Thursday, November 12, 2015

Gulls & Geese

We must be getting late into the autumn with a post title like that. Here are a few interesting birds from the Stratford/Bridgeport area from the past two days.

We'll start with an interesting white-cheeked goose at Short Beach in Stratford. A Cackling Goose had been seen there the day before, which I had in the back of my mind while going through the flock. I did see one small goose, but I do not know what to call it...Cackling Goose versus "Lesser" Canada Goose (ssp. parvipes) versus possible hybrid...




unidentified white-cheeked goose

If a Cackling Goose, this is not your standard hutchinsii (AKA Richardson's) form. That form classically looks stubby-billed, very square-headed, and often has a grayish sheen to the upperparts with contrasty feather edges, like this:

"Richardson's" Cackling Goose (with Canada Goose) in CT a few years ago

This bird in question doesn't really fit that mold. I'm not sure what to call it at the moment. It's possible that the bird doesn't fit neatly into one particular form and may have to go unidentified. From what I've read and heard, we have a lot to learn about the white-cheeked geese and their taxonomy/variation/interbreeding. Comments welcome.

Now to birds I can identify.

Two SNOW GEESE, adult and immature white morph, were among the Canada Geese at Seaside Park in Bridgeport today.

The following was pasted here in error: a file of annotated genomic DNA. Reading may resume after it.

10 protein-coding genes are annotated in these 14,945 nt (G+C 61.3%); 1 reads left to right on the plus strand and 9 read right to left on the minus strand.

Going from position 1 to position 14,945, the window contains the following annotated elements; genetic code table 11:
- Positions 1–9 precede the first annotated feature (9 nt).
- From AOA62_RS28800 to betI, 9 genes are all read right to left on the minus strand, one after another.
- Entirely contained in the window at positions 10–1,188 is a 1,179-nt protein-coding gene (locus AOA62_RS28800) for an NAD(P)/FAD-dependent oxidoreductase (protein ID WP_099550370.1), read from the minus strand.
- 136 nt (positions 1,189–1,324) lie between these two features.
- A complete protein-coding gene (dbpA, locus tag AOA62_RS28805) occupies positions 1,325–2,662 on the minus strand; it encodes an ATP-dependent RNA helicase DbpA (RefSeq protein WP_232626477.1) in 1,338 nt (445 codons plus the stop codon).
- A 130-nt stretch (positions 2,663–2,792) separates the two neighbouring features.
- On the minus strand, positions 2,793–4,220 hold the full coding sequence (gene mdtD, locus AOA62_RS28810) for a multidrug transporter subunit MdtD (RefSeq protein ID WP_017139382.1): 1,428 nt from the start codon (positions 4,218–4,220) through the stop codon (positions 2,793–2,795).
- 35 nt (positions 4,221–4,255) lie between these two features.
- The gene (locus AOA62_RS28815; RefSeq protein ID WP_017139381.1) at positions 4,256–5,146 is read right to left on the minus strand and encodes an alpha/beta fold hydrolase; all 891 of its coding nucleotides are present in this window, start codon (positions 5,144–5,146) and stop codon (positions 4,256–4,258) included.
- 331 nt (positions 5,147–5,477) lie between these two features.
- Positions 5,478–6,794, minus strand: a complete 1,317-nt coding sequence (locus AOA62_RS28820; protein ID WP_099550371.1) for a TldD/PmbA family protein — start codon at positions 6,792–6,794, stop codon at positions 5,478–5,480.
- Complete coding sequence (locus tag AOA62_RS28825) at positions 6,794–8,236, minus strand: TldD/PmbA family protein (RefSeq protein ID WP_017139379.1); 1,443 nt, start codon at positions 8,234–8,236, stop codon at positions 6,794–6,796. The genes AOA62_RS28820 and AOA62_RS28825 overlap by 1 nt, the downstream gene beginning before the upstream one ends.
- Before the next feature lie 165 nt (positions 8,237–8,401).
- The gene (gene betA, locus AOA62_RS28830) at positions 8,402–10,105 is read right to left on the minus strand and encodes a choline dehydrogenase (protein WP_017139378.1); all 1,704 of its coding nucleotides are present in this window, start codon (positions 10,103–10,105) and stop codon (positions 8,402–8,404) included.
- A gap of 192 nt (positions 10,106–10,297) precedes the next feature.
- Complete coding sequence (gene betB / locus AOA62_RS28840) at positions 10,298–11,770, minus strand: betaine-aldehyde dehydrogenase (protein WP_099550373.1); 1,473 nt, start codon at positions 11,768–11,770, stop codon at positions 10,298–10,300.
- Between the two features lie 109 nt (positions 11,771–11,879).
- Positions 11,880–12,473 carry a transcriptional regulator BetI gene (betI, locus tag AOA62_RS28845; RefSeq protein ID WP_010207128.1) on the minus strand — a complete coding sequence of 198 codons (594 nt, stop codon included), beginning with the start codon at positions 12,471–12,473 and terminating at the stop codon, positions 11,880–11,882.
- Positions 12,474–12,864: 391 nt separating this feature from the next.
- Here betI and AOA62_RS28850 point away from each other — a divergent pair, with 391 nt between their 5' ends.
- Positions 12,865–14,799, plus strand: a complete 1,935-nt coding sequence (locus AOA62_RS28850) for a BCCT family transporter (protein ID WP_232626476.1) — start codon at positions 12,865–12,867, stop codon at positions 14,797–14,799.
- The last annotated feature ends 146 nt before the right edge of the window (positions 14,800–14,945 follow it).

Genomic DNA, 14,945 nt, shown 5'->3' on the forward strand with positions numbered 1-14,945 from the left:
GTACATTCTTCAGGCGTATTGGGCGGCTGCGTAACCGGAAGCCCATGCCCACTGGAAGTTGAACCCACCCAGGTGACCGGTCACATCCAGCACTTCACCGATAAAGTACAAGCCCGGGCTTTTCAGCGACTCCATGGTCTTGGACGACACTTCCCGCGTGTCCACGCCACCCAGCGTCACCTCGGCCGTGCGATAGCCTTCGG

Snow Geese, adult and juvenile (with Canada Geese)
Also at Seaside today was my first ICELAND GULL of the season, a beautiful adult which is done no justice by this phone-scoped image.

adult "Kumlien's" Iceland Gull

And yesterday I took a quick 15 minute stop by, yes, Seaside Park as I was passing through the area. No repeat of the previous day's Franklin's Gull, but there was a nice juv LESSER BLACK-BACKED GULL in the flock.

juvenile Lesser Black-backed Gull

 - Nick

1 comment:

  1. As someone who gets to see a fair number of Cacklers, I would not call that small goose a Cackling, for the same reasons you mentioned. Seems fine for a small Canada (parvipes, or maybe just as likely, a runty bird of another subspecies).

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